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Time to re-assess the treatment of idiopathic intracranial hypertension
  1. Felipe C Albuquerque,
  2. Bradley A Gross,
  3. Michael R Levitt
  1. Division of Neurological Surgery, Barrow Neurological Institute, Phoenix, Arizona, USA
  1. Correspondence to Dr Felipe C Albuquerque, Division of Neurological Surgery, Barrow Neurological Institute, 2910 N 3rd Ave, Phoenix, AZ 85013, USA; felipe.albuquerque{at}

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Patients with idiopathic intracranial hypertension (IIH) have debilitating headaches and, in severe cases, life-altering papilledema and visual loss.1 The time-honored approach of cerebrospinal fluid (CSF) diversion for medically refractory IIH is often complicated by patient body habitus and a small ventricular system.2 ,3 The majority of patients with IIH have demonstrable venous sinus stenosis, potentially producing intracranial hypertension as a result of impaired CSF absorption.4 ,5

Preliminary evidence suggests that venous sinus stenting (VSS) may be beneficial.3 ,6 Our own experience shows symptomatic improvement in 70% of patients after stenting with a high rate of stent patency and a low incidence of neurological complications.7 In addition, a follow-up study, a mean of 3 years after treatment, found continued patency and normal drainage of the vein of Labbe in all cases in which it had been covered by a stent.8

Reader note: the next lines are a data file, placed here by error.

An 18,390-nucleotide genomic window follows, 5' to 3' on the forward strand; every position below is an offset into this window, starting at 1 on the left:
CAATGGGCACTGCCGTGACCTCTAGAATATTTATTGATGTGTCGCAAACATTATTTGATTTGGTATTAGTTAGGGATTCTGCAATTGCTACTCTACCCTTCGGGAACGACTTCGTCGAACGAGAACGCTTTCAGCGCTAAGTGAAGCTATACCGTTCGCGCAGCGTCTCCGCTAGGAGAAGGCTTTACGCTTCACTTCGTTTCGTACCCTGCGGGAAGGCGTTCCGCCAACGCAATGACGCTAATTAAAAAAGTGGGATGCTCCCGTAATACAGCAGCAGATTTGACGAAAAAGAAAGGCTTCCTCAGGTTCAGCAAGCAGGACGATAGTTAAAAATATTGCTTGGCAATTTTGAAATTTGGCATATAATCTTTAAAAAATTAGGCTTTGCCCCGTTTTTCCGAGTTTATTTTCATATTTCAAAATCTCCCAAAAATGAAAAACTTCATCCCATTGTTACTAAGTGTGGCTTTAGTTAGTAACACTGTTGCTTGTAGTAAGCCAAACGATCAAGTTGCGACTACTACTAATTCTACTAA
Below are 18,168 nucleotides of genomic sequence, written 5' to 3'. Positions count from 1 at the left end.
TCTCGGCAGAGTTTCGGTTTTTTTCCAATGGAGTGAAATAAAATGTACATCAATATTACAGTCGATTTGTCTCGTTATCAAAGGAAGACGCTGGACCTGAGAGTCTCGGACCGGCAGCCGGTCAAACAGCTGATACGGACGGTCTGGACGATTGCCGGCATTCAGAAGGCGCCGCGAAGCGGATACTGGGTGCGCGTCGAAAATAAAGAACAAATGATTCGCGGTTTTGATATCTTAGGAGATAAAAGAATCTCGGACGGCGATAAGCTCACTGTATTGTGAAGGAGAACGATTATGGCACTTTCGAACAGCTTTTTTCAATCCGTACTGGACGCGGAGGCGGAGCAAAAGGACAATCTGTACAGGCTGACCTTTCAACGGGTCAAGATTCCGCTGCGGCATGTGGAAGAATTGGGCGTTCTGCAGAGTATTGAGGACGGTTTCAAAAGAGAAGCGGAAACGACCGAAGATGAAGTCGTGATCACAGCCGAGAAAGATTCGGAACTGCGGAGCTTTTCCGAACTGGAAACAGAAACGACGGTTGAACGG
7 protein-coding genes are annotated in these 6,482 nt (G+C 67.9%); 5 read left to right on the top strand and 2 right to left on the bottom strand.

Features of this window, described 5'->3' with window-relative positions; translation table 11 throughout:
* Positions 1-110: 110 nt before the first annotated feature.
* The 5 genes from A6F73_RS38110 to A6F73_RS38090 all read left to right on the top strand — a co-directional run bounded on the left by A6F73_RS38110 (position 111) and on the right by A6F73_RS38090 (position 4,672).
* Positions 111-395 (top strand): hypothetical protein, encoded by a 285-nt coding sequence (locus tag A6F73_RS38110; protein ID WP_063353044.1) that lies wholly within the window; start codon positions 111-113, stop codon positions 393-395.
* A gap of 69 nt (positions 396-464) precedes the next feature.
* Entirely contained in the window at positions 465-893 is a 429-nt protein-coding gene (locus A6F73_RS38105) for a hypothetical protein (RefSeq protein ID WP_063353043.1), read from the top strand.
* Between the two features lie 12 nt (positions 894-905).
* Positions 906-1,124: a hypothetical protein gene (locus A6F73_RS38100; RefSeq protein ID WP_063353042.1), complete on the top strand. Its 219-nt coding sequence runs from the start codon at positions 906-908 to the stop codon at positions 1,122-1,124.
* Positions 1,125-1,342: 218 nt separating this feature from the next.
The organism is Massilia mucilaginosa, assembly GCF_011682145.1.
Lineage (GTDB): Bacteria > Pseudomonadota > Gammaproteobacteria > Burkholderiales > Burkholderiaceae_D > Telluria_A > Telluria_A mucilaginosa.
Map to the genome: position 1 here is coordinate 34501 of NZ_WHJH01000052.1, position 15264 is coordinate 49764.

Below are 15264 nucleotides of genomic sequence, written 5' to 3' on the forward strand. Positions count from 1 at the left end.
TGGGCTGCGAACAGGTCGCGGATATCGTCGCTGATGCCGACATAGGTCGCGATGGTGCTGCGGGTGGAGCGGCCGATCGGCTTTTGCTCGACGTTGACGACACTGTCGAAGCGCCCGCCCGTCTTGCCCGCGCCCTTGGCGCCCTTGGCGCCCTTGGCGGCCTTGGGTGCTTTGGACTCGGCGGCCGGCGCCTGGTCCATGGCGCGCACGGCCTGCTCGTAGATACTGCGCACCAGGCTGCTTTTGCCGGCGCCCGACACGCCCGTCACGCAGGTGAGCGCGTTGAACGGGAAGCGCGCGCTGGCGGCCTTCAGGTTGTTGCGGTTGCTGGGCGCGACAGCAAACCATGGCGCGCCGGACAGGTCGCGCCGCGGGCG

Recently, Satti et al3 performed a unique meta-analysis of interventional/surgical procedures performed for the treatment of medically refractory IIH. Results illustrated comparable or superior results for both headache and visual symptoms after VSS in comparison with optic nerve sheath fenestration and CSF diversion. The authors found 18 clinical studies with 712 …

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  • Contributors All authors contributed.

  • Competing interests None declared.

  • Provenance and peer review Commissioned; internally peer reviewed.